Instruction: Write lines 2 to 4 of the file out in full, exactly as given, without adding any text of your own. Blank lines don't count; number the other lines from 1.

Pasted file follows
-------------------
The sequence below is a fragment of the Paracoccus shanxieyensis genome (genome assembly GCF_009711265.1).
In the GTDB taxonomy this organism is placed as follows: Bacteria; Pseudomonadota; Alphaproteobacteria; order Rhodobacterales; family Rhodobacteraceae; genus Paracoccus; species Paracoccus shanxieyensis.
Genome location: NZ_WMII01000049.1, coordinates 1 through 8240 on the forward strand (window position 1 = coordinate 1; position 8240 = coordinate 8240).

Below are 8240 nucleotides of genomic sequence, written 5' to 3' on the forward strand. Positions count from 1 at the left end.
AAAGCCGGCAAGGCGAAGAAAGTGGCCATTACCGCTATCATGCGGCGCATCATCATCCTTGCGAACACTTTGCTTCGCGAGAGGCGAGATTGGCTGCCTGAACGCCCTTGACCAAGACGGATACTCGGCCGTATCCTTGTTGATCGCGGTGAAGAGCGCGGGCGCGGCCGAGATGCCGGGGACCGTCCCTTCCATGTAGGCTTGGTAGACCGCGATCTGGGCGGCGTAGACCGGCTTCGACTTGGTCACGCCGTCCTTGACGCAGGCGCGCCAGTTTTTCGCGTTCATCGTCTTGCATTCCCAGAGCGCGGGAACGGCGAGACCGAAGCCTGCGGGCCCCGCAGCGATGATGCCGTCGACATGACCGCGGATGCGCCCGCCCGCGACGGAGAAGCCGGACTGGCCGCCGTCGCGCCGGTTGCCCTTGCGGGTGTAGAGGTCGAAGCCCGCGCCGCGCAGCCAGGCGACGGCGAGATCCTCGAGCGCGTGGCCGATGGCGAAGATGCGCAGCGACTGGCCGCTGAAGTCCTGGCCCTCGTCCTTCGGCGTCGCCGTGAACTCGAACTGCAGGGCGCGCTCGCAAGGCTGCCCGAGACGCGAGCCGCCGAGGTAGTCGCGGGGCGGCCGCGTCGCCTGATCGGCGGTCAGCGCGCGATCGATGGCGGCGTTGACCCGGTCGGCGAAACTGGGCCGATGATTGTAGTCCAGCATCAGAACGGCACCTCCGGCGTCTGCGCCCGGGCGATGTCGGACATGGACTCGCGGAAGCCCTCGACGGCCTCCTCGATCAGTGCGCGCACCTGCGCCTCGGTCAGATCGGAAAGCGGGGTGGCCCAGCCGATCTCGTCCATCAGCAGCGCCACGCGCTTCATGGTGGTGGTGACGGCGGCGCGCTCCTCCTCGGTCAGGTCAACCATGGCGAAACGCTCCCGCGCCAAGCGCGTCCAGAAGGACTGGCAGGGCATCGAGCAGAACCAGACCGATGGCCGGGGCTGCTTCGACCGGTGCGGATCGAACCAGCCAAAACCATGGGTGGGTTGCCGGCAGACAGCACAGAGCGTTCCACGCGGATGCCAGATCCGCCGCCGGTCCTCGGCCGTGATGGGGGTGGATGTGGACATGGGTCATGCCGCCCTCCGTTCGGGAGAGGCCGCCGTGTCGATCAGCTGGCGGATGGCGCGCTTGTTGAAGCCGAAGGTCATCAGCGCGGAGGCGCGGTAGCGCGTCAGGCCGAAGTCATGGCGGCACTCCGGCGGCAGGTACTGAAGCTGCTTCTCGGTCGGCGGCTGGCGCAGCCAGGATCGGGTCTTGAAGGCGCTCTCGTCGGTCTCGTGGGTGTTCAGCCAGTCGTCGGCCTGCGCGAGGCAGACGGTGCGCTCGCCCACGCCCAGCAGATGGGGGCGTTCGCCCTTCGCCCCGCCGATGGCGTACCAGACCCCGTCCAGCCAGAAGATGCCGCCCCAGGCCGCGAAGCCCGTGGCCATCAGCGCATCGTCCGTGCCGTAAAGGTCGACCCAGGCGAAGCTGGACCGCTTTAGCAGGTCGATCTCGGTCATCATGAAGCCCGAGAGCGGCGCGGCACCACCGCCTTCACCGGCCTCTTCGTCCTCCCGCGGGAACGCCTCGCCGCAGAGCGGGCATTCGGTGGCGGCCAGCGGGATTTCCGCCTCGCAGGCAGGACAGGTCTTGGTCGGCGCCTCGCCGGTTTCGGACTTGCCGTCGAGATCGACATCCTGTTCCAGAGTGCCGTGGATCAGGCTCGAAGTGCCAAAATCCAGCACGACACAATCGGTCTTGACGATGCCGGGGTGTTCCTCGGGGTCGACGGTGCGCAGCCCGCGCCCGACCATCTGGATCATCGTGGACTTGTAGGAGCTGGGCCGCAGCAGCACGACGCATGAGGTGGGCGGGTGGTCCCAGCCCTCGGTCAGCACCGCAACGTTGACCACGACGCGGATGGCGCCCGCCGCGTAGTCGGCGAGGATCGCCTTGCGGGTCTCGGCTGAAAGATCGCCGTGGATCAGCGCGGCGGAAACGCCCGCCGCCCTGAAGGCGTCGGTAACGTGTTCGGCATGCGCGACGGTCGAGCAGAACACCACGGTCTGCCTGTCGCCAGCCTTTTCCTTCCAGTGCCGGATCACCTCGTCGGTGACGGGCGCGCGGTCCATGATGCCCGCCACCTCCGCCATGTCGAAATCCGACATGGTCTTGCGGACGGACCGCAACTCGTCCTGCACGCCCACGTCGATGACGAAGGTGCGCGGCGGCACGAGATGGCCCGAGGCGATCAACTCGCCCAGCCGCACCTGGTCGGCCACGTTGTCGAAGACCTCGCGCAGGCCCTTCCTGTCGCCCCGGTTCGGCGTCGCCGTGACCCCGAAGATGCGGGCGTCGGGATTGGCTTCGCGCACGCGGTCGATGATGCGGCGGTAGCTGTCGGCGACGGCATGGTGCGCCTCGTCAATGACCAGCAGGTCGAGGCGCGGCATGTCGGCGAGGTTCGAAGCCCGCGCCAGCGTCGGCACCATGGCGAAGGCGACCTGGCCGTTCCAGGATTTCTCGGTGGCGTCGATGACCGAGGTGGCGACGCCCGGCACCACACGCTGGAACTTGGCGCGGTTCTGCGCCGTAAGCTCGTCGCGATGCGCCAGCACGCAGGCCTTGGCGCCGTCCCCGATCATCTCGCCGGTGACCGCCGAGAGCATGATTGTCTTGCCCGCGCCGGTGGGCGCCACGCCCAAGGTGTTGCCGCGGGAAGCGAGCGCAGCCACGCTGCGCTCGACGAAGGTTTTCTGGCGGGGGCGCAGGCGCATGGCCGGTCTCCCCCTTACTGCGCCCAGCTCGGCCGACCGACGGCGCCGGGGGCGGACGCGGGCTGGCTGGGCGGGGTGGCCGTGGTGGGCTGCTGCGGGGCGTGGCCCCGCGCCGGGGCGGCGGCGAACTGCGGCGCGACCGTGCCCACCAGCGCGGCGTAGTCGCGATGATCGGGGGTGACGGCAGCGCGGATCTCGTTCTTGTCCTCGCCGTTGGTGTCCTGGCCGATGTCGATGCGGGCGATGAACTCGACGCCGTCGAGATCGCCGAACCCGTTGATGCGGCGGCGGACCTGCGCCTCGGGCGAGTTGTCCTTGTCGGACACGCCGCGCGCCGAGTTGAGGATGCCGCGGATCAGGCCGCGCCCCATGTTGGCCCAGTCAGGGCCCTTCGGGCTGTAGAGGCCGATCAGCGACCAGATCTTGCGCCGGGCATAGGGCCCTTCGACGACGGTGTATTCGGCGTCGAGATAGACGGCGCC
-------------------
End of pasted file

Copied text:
In the GTDB taxonomy this organism is placed as follows: Bacteria; Pseudomonadota; Alphaproteobacteria; order Rhodobacterales; family Rhodobacteraceae; genus Paracoccus; species Paracoccus shanxieyensis.
Genome location: NZ_WMII01000049.1, coordinates 1 through 8240 on the forward strand (window position 1 = coordinate 1; position 8240 = coordinate 8240).

Below are 8240 nucleotides of genomic sequence, written 5' to 3' on the forward strand. Positions count from 1 at the left end.